China’s Unthinkable Population Problem

Posted on Wednesday, June 22nd, 02011 by Austin Brown
link Categories: Futures, Long Bets   chat 0 Comments

In his post earlier today, Bryan Campen mentioned Kevin Kelly’s 02019 Unthinkables – a set of predictions he made in 1999 that were specifically meant to be outlandish or – eponymously – unthinkable.

With 12 years of perspective on the predictions, Kelly concludes his post by saying that he doesn’t think any of them will come true.

As it turns out, however, one of them isn’t too far off the mark:

The fertility rate in China drops below the replacement level, and nothing the government can do can get Chinese couples to have more than 1.5 kids each. For the first time China encourages immigration to keep its huge economy going.

The first part of this prediction has happened. On China’s latest census, The Economist reports:

The data imply that the total fertility rate, which is the number of children a woman of child-bearing age can expect to have, on average, during her lifetime, may now be just 1.4, far below the “replacement rate” of 2.1, which eventually leads to the population stabilising.

The Chinese government, despite calls by many academic demographers, continues to stand firm on the one-child policy enacted in 1980.

Impact Lab points out that this demographic trend will lead to China’s workforce – the country’s primary economic advantage – beginning to shrink within 5 years. In order to mitigate potential economic problems from this change, the government is trying, “to develop technology- and innovation-driven industries that need fewer workers.”

If those industries don’t develop quickly enough, the government may have to look to immigration to supply the labor China’s economy needs and the second part of Kelly’s prediction won’t seem so unthinkable, either.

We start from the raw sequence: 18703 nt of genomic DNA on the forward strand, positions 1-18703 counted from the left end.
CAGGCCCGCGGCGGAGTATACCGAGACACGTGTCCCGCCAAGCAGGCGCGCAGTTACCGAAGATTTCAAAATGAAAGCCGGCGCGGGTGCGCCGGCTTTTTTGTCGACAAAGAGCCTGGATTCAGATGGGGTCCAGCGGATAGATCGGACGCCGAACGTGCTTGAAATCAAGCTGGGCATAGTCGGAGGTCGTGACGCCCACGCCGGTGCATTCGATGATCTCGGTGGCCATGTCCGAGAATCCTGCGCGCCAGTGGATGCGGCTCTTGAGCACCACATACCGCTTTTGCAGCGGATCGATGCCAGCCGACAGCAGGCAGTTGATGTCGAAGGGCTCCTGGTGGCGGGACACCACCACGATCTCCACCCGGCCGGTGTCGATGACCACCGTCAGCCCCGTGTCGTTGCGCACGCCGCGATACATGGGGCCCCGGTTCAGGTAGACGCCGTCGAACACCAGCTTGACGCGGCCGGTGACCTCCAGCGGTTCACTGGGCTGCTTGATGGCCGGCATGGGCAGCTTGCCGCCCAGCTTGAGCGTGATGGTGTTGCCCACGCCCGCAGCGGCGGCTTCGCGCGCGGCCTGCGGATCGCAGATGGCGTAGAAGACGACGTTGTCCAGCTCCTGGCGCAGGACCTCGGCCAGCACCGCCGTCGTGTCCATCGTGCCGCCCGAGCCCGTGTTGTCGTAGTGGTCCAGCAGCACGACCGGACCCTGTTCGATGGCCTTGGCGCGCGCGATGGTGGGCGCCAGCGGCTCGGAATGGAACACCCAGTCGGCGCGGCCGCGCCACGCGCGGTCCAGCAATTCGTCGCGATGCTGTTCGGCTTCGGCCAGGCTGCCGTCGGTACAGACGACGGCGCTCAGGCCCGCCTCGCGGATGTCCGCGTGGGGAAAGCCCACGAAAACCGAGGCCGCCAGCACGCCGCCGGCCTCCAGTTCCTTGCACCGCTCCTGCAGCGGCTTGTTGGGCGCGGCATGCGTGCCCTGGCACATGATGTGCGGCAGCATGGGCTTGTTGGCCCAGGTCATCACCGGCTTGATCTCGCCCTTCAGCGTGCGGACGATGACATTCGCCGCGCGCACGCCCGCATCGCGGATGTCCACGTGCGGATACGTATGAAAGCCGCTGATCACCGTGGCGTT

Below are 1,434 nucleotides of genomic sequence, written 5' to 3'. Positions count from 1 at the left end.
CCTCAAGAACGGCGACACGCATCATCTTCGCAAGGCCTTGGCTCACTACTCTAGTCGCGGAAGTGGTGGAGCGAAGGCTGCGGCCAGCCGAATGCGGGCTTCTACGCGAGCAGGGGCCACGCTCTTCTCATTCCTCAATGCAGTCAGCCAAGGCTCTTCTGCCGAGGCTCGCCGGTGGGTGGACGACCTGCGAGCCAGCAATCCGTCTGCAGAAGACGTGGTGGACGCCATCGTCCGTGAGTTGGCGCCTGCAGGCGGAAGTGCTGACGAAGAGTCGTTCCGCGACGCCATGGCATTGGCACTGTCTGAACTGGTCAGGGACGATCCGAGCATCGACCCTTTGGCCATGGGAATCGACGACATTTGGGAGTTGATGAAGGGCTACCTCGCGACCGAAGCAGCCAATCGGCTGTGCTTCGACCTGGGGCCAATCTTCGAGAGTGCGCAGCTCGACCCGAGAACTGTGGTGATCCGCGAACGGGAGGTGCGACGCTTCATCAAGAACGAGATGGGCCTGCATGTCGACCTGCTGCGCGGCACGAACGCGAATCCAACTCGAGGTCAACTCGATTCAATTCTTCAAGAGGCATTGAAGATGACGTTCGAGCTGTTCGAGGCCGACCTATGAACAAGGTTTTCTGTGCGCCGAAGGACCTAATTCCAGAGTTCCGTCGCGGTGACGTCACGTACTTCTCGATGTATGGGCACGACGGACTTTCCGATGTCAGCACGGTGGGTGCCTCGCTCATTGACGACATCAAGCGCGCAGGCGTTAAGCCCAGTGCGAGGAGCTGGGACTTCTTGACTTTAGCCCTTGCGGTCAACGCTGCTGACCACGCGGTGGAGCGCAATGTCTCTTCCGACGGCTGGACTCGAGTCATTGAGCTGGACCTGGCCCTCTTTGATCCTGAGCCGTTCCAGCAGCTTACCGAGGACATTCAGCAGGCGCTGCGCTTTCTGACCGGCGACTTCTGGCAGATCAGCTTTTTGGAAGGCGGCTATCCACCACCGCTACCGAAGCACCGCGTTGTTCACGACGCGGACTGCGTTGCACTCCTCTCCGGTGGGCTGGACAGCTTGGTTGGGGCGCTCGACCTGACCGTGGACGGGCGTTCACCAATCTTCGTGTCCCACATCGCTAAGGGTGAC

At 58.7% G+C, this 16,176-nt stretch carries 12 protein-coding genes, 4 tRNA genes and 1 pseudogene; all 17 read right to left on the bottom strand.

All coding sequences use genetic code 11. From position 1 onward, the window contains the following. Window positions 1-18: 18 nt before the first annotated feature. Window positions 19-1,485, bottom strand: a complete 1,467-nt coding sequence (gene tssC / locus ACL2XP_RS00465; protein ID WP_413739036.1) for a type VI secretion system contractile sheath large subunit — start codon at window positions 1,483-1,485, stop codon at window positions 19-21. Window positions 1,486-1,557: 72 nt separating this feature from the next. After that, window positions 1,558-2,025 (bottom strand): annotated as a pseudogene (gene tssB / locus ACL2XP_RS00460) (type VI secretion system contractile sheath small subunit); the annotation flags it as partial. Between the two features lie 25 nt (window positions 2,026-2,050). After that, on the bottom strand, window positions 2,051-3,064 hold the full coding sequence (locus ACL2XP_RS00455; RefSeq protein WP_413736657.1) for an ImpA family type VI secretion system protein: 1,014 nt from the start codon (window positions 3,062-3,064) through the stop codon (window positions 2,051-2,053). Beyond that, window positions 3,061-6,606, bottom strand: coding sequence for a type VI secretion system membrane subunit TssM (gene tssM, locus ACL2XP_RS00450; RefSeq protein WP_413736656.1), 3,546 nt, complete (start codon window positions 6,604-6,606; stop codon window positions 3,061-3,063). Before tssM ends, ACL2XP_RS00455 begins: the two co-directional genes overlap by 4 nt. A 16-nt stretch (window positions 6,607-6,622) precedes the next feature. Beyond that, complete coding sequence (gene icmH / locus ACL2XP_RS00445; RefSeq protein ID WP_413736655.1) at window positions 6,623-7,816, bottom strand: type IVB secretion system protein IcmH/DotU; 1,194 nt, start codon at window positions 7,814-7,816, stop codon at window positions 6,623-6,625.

• http://www.postlinearity.com gregorylent

    Don't worry, nature has this balance in it's plan

  • Qing Guan

    @gregorylent:disqus You don't really understand this problem.
    It's not natural, it's a government-made problem.

  • http://www.facebook.com/people/Craig-Pepples/1806728016 Craig Pepples

    China's falling birthrate:

  • http://www.facebook.com/profile.php?id=1462915199 Pete Metrulas

    Fascinating

  • http://profiles.google.com/salary0222 salary li

    Oh, it loooks a serious question

  • http://profiles.google.com/salary0222 salary li

    hbh

  • http://www.towinwigs.com/ LaceWigs

    You don't really understand this problem.

  • Ryan Davis

    Problem? What problem? This is magnificient news! Finally less population growth.  Overpopulation combined with the Western consumption behaviour is one of the most important causes for climate change and resource scarseness.

  • RickAutry

    No worries! Now that the usa is borrowing so much from China to pay off the Bush regime's illegal aggression and tax cuts to the filthy rich, not only will we all have to learn Cantonese, but as the corporate run government is less and less inclined to pay a living wage, once China starts calling in those emminent domain clauses, China will have an unending supply of American drug convict forced emigration-(does anybody remember Australia?) to run their export industries. No problem.